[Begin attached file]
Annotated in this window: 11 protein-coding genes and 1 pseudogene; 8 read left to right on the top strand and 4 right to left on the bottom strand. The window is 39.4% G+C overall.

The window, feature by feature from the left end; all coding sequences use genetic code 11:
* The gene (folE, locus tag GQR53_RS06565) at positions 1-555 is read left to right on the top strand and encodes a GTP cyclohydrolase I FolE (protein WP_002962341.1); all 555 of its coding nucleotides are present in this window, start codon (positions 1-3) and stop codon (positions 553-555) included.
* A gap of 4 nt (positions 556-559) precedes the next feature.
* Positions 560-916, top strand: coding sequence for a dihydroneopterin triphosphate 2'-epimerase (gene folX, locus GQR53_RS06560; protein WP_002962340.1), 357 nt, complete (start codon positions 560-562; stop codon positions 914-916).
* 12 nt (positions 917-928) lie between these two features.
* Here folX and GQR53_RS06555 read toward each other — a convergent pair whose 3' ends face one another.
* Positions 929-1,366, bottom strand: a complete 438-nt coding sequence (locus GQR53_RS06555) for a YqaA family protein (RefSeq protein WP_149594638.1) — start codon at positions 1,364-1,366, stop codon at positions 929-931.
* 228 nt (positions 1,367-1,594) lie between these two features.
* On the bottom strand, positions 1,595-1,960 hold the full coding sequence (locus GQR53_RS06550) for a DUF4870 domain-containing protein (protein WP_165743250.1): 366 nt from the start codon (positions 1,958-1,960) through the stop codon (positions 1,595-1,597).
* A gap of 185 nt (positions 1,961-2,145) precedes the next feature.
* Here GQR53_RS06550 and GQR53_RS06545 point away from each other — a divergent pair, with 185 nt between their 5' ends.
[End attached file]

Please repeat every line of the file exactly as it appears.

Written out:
Annotated in this window: 11 protein-coding genes and 1 pseudogene; 8 read left to right on the top strand and 4 right to left on the bottom strand. The window is 39.4% G+C overall.

The window, feature by feature from the left end; all coding sequences use genetic code 11:
* The gene (folE, locus tag GQR53_RS06565) at positions 1-555 is read left to right on the top strand and encodes a GTP cyclohydrolase I FolE (protein WP_002962341.1); all 555 of its coding nucleotides are present in this window, start codon (positions 1-3) and stop codon (positions 553-555) included.
* A gap of 4 nt (positions 556-559) precedes the next feature.
* Positions 560-916, top strand: coding sequence for a dihydroneopterin triphosphate 2'-epimerase (gene folX, locus GQR53_RS06560; protein WP_002962340.1), 357 nt, complete (start codon positions 560-562; stop codon positions 914-916).
* 12 nt (positions 917-928) lie between these two features.
* Here folX and GQR53_RS06555 read toward each other — a convergent pair whose 3' ends face one another.
* Positions 929-1,366, bottom strand: a complete 438-nt coding sequence (locus GQR53_RS06555) for a YqaA family protein (RefSeq protein WP_149594638.1) — start codon at positions 1,364-1,366, stop codon at positions 929-931.
* 228 nt (positions 1,367-1,594) lie between these two features.
* On the bottom strand, positions 1,595-1,960 hold the full coding sequence (locus GQR53_RS06550) for a DUF4870 domain-containing protein (protein WP_165743250.1): 366 nt from the start codon (positions 1,958-1,960) through the stop codon (positions 1,595-1,597).
* A gap of 185 nt (positions 1,961-2,145) precedes the next feature.
* Here GQR53_RS06550 and GQR53_RS06545 point away from each other — a divergent pair, with 185 nt between their 5' ends.